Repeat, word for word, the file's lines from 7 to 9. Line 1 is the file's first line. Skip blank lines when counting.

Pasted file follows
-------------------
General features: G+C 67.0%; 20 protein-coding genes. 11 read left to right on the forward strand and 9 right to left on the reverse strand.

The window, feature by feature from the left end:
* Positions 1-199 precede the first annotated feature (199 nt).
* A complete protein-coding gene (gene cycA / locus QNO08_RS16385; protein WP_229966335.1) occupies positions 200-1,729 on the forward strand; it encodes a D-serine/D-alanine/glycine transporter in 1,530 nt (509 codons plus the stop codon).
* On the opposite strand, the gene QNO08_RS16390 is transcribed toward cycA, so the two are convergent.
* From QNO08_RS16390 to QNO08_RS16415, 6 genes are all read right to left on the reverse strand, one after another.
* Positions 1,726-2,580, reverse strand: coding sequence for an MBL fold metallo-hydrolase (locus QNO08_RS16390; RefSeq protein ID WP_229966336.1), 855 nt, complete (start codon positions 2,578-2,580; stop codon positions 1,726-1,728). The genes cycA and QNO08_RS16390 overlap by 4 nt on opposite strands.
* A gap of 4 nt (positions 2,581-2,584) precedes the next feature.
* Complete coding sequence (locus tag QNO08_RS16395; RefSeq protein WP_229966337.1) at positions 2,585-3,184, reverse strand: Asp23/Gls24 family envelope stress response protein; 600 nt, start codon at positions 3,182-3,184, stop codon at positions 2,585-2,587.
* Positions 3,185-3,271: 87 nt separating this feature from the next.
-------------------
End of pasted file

* Positions 1,726-2,580, reverse strand: coding sequence for an MBL fold metallo-hydrolase (locus QNO08_RS16390; RefSeq protein ID WP_229966336.1), 855 nt, complete (start codon positions 2,578-2,580; stop codon positions 1,726-1,728). The genes cycA and QNO08_RS16390 overlap by 4 nt on opposite strands.
* A gap of 4 nt (positions 2,581-2,584) precedes the next feature.
* Complete coding sequence (locus tag QNO08_RS16395; RefSeq protein WP_229966337.1) at positions 2,585-3,184, reverse strand: Asp23/Gls24 family envelope stress response protein; 600 nt, start codon at positions 3,182-3,184, stop codon at positions 2,585-2,587.